LYMPHOEPITHELIOMA of the tonsil is not uncommon, but its bilateral occurrence appears to be rare. In a review of the literature, only one previous case has been reported.1
Bilateral lymphoepithelioma imposes certain problems and difficulties in diagnosis and treatment. A neoplasm of the tonsil may remain dormant and asymptomatic for some time until swelling, pain, or an enlarged cervical lymph node may arouse suspicion. The present case illustrates the need to consider neoplasm even if the symptoms are bilateral.
Report of a Case
The patient, a lady aged 57, had complained of continual sore throat and bilateral otalgia for about one year. She had been generally unwell and lost 20 lb in weight. She had had a gland removed from the right side of her neck some months previously elsewhere, and although the histology showed it to be malignant, the primary tumor was not discovered.Initially, her local physician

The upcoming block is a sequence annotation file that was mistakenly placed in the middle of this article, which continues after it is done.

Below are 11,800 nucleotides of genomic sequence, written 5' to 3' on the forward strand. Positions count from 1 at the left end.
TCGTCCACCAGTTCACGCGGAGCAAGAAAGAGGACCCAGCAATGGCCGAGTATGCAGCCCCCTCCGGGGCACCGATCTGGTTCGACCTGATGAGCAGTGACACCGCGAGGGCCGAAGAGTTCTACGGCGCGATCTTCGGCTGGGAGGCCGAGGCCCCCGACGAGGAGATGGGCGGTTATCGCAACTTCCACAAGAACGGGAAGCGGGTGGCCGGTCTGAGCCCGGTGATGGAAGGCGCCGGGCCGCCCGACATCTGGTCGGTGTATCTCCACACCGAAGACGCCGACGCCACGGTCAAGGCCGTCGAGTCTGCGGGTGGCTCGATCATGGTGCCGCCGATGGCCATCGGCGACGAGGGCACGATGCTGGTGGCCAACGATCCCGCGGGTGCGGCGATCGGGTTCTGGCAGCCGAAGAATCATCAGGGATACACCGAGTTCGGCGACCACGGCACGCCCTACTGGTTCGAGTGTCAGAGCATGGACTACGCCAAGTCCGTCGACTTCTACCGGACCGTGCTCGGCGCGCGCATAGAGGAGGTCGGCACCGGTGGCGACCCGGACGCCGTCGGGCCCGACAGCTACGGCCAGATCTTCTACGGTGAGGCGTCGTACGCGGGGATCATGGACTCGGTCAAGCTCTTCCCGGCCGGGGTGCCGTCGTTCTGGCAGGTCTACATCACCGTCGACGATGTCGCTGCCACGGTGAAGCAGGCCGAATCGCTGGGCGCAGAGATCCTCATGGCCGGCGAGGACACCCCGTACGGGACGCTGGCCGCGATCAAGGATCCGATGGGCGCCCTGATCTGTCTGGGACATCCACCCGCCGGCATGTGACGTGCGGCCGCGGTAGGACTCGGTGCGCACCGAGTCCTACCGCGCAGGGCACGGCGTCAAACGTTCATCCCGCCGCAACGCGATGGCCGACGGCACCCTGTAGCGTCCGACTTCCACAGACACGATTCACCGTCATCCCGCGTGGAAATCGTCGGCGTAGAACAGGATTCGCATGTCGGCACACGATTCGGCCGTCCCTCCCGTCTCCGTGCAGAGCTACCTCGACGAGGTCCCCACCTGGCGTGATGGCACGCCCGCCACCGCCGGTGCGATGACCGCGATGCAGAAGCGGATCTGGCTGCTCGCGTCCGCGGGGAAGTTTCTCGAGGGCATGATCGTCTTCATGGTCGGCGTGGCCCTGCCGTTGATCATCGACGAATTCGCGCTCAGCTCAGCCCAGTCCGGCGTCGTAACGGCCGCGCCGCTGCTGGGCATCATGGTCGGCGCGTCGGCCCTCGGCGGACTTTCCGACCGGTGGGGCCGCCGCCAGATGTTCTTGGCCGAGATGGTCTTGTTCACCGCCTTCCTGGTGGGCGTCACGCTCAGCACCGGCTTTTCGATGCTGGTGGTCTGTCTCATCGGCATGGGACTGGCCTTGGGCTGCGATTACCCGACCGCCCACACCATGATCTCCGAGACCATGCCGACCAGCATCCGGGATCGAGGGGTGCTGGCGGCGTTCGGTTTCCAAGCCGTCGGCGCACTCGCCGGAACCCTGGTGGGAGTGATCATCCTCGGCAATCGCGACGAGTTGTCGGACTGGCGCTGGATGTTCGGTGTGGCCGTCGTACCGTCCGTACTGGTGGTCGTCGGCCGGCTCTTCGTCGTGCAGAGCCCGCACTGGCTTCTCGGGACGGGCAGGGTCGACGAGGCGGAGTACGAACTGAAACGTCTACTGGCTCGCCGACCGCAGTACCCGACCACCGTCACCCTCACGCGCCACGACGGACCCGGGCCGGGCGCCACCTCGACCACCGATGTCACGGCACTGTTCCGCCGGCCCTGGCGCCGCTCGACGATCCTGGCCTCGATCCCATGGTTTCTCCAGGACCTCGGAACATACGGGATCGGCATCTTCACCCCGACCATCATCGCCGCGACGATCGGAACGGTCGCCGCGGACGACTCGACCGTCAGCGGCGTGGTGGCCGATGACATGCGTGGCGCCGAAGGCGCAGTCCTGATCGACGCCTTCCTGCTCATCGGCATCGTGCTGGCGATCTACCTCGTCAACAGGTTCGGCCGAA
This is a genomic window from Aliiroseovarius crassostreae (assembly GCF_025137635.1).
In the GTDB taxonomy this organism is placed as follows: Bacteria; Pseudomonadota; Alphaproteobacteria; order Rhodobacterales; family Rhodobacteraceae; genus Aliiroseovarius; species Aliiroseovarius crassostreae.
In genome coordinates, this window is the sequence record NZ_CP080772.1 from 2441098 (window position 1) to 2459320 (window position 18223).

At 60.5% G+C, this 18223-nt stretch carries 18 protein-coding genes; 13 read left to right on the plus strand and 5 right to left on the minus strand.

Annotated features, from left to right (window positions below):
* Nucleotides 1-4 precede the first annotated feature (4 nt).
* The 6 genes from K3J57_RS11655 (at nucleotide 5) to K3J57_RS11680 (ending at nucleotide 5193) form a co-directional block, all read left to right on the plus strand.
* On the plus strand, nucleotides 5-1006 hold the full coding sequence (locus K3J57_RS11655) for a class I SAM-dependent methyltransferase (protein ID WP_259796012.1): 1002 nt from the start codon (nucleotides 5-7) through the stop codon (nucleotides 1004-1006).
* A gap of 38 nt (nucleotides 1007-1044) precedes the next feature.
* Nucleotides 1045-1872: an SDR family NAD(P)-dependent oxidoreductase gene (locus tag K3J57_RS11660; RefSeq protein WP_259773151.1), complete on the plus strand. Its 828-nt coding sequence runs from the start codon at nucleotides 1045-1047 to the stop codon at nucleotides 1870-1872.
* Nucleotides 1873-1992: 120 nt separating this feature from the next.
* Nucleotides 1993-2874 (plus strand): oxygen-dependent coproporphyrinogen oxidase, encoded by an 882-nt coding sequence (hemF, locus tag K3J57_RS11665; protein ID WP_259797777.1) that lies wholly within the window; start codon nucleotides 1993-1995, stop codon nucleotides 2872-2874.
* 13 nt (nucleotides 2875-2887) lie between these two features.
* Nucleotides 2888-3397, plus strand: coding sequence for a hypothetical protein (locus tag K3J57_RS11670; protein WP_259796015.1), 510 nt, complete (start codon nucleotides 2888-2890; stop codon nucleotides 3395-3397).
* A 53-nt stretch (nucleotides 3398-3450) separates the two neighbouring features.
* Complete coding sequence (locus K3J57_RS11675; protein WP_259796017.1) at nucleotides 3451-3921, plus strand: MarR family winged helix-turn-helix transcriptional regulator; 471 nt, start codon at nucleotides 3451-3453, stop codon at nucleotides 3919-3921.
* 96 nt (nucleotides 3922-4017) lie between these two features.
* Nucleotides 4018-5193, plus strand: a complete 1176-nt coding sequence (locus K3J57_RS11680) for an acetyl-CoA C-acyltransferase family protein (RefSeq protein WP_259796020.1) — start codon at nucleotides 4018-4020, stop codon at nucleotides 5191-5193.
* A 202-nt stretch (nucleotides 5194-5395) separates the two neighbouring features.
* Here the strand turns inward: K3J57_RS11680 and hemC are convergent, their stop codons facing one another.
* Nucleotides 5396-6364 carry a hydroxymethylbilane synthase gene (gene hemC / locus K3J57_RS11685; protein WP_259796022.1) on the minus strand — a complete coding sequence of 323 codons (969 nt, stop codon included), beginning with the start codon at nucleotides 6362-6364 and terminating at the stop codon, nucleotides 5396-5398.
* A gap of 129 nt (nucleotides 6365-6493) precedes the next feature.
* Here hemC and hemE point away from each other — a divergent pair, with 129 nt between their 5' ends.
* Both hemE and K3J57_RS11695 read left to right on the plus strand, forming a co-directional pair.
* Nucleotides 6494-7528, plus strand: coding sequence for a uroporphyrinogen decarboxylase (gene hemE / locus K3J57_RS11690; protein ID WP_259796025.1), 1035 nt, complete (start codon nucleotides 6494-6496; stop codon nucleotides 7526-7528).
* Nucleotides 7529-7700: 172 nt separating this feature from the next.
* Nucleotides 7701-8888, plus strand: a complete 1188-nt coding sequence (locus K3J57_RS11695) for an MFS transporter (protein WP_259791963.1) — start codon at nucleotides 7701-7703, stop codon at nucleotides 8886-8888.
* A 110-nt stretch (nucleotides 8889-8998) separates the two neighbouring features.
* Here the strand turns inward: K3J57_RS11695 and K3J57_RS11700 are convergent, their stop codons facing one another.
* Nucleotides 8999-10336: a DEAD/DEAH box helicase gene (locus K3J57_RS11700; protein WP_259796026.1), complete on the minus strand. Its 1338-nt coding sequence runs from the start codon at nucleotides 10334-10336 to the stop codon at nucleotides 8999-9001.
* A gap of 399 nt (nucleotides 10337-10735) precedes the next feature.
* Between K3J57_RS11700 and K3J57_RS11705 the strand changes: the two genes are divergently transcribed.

HOLDEN H, HOWARD N. Bilateral Lymphoepithelioma of the Tonsils. Arch Otolaryngol. 1966;84(4):433–435. doi:10.1001/archotol.1966.00760030435012